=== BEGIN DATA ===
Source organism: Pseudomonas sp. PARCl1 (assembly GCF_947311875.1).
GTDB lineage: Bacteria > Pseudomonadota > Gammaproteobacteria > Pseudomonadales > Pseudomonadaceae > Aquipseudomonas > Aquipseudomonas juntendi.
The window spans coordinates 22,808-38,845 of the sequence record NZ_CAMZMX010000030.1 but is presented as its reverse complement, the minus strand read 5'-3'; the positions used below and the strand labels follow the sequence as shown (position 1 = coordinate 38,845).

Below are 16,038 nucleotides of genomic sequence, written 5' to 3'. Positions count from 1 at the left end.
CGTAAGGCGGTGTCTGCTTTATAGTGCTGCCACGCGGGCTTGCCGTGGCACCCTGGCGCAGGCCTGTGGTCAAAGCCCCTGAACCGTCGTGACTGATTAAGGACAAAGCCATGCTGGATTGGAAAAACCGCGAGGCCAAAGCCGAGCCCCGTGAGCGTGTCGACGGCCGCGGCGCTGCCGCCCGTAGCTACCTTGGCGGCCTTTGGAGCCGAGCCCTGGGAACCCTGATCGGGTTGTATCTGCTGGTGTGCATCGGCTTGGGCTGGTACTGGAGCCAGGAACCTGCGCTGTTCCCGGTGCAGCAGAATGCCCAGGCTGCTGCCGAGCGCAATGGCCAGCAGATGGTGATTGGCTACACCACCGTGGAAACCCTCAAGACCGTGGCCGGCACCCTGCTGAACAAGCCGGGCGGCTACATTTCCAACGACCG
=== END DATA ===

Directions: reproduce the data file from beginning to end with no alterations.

Source organism: Pseudomonas sp. PARCl1 (assembly GCF_947311875.1).
GTDB lineage: Bacteria > Pseudomonadota > Gammaproteobacteria > Pseudomonadales > Pseudomonadaceae > Aquipseudomonas > Aquipseudomonas juntendi.
The window spans coordinates 22,808-38,845 of the sequence record NZ_CAMZMX010000030.1 but is presented as its reverse complement, the minus strand read 5'-3'; the positions used below and the strand labels follow the sequence as shown (position 1 = coordinate 38,845).

Below are 16,038 nucleotides of genomic sequence, written 5' to 3'. Positions count from 1 at the left end.
CGTAAGGCGGTGTCTGCTTTATAGTGCTGCCACGCGGGCTTGCCGTGGCACCCTGGCGCAGGCCTGTGGTCAAAGCCCCTGAACCGTCGTGACTGATTAAGGACAAAGCCATGCTGGATTGGAAAAACCGCGAGGCCAAAGCCGAGCCCCGTGAGCGTGTCGACGGCCGCGGCGCTGCCGCCCGTAGCTACCTTGGCGGCCTTTGGAGCCGAGCCCTGGGAACCCTGATCGGGTTGTATCTGCTGGTGTGCATCGGCTTGGGCTGGTACTGGAGCCAGGAACCTGCGCTGTTCCCGGTGCAGCAGAATGCCCAGGCTGCTGCCGAGCGCAATGGCCAGCAGATGGTGATTGGCTACACCACCGTGGAAACCCTCAAGACCGTGGCCGGCACCCTGCTGAACAAGCCGGGCGGCTACATTTCCAACGACCG